The “adult world,” according to White’s writing, is full of problems of a more serious and political nature. Arthur and Kay have grown and are currently at war with King Lot. In a discussion about good reasons for starting wars, Kay says to Merlyn that “there might be a king who has discovered a new way of life for human beings… if the human beings were too wicked or too stupid to accept his way, he might have to force it on them, in their own interests, by the sword.” Merlyn is shaken by this and responds, “There was just a man when I was young – an Austrian who… tried to impose his reformation by the sword, and plunged the civilized world into misery and chaos” (274).

Here, Merlyn acts as White’s political persona. He is agitated, even angered by the idea of authoritarianism, an ideology that was being taken to the extreme by the “Austrian” in Germany when “The Queen of Air and Darkness” was written. Merlyn then mentions Jesus Christ, saying that “the odd thing is that Jesus did not turn the disciples into storm troopers… On the contrary, he made it clear that the business of the philosopher was to make ideas available, and not impose them on people” (274). This passage is not a confession of faith in Christianity. Rather, it is White’s recognition of, if not admiration for, Jesus of Nazareth’s ability to spark a worldwide, two thousand year-long belief system without the need to resort to violent force. If anything, White is using Jesus as a political archetype for the modern head of state.

This anti-fascist attitude is further demonstrated in “The Candle in the Wind,” when White makes Mordred into the head of a sort of medieval Nazi party, whose aims, White writes, “were some kind of nationalism, with Gaelic autonomy, and a massacre of the Jews as well, in revenge for a mythical saint called Hugh of Lincoln. They were already thousands, spread over the country, who carried his badge of a scarlet fish clenching a whip, and who called themselves the Thrashers” (628). In the novel, medieval England has become weak under the breaking of the Round Table, much like Germany during the decline of the Weimar Republic in the early 1930’s. As a result, Mordred is able to rally a “popular party” and spread his own hatred for Arthur’s monarchy among his followers. The badge and the far-fetched pretense for killing Jews are obvious references to the Nazi Party.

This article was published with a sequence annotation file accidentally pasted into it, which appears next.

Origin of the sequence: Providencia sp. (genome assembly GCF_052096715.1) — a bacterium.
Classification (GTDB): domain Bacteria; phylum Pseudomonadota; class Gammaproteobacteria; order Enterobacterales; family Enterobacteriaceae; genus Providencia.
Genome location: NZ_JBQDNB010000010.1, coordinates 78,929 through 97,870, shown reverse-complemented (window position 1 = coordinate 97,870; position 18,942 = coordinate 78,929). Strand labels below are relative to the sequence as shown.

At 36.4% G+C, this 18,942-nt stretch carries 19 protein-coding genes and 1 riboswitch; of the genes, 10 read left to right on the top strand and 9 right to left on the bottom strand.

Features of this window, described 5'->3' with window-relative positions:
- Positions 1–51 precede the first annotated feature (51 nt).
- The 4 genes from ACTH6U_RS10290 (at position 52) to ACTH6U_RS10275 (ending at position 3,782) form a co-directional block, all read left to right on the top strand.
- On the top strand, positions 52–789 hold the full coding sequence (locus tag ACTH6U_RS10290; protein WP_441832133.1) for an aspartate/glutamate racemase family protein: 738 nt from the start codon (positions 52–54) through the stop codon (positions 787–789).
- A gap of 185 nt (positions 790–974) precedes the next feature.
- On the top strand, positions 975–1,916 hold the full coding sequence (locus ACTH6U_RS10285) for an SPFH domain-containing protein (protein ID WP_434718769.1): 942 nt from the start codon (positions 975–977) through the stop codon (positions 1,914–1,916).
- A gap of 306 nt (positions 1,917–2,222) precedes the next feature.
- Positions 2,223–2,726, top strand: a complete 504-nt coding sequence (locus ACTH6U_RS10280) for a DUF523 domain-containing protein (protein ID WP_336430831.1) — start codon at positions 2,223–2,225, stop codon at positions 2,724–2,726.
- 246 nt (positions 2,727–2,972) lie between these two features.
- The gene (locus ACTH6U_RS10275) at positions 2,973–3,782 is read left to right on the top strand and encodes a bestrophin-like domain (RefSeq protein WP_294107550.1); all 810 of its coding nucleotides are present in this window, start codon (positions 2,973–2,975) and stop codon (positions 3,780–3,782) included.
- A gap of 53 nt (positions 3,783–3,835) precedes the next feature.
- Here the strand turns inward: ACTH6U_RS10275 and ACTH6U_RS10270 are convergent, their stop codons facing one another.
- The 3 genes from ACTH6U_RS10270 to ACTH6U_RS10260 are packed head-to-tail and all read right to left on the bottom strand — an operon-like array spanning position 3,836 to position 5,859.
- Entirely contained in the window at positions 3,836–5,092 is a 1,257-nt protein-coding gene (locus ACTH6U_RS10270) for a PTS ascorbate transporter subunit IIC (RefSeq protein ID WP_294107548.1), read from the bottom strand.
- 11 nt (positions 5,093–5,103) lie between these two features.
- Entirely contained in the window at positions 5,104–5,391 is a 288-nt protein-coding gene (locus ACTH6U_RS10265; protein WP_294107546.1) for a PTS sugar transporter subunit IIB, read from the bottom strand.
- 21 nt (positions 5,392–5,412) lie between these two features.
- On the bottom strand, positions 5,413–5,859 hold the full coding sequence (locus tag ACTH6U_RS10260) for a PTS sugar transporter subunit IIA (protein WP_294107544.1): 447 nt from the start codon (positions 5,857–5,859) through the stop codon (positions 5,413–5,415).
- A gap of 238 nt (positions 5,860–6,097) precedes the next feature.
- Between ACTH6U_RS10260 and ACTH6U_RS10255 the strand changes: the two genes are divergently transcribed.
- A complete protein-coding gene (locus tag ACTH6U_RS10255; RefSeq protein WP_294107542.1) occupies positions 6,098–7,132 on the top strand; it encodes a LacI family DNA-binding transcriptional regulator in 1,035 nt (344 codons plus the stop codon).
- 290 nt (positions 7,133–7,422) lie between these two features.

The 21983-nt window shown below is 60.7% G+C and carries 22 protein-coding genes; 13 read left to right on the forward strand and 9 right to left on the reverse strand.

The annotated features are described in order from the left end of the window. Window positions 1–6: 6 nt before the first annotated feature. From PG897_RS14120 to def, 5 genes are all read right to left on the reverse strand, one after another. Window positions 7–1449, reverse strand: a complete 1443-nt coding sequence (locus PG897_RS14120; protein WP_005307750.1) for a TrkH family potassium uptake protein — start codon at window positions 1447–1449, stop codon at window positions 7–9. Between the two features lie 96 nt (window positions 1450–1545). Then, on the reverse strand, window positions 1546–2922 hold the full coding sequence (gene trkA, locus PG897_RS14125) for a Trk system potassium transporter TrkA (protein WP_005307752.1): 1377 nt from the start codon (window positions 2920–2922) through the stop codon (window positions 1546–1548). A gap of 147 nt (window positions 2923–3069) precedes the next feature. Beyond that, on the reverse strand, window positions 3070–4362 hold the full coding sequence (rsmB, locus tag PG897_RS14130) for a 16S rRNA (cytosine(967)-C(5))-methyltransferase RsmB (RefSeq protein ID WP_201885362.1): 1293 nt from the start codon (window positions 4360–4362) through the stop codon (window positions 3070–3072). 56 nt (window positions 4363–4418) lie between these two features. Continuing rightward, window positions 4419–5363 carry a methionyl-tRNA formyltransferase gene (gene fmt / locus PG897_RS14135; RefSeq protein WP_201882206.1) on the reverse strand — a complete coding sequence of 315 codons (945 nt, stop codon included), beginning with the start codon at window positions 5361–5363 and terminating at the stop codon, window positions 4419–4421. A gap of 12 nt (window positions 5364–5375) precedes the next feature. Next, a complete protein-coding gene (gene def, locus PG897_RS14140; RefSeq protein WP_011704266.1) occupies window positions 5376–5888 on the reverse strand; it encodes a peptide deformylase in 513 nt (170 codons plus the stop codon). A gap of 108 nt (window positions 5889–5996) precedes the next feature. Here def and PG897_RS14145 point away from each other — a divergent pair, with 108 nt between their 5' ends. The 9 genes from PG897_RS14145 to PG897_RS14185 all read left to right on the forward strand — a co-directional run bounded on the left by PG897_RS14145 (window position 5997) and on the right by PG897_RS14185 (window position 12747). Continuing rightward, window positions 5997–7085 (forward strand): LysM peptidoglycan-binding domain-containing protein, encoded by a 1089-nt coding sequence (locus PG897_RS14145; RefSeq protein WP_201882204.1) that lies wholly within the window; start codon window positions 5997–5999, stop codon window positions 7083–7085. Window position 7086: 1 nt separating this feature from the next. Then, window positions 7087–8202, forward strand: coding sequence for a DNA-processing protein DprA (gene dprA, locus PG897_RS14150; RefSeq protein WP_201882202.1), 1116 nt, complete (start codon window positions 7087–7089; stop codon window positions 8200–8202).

Furthermore, Arthur receives and shares the news that “(The Thrashers) are besieging her (Guinever) in the Tower of London now, and Mordred is using guns,” after which the Bishop of Rochester “asked in bewilderment: ‘Guns?’” (658). This introduction of firearms is a first in the story and, historically speaking, marks the end of the Middle Ages as we know it. White writes that this use of guns “was too much for the old priest’s (Rochester’s) intellects,” and the bishop cries, “To use cannons against men!” This is probably a reference to similar outrage sparked by the Blitzkrieg during which Germany targeted and bombed civilian areas in England.

The combat of Arthur and Mordred, illustrated by N. C. Wyeth for Sidney Lanier's The Boy's King Arthur, 1922.
The combat of Arthur and Mordred, illustrated by N. C. Wyeth for Sidney Lanier’s The Boy’s King Arthur, 1922.

The Once and Future King

White’s final and arguably most significant commentary is given at the end of the novel, when Arthur, old and weary, sits in his tent before his final battle against the cannons of Mordred. “Chivalry and justice became a child’s illusions,” he writes, “if the stock on which he had tried to graft them was to be the Thrasher, was to be Homo ferox instead of Homo sapiens” (667).

Here, Arthur is feeling what England must have felt. Nothing but misery and bloodshed surround him, and certain death awaits him on the battlefield. Arthur then ponders his reign as king, wondering where he went wrong in his hopes of bringing England to a warless era. “Was it wicked leaders who led innocent populations to slaughter, or was it wicked populations who chose leaders after their own hearts?… A leader was surely forced to offer something to appeal to those he led?… If it was so easy to lead one’s country in various directions… why had he failed to lead her into chivalry, into justice and into peace? He had been trying” (668).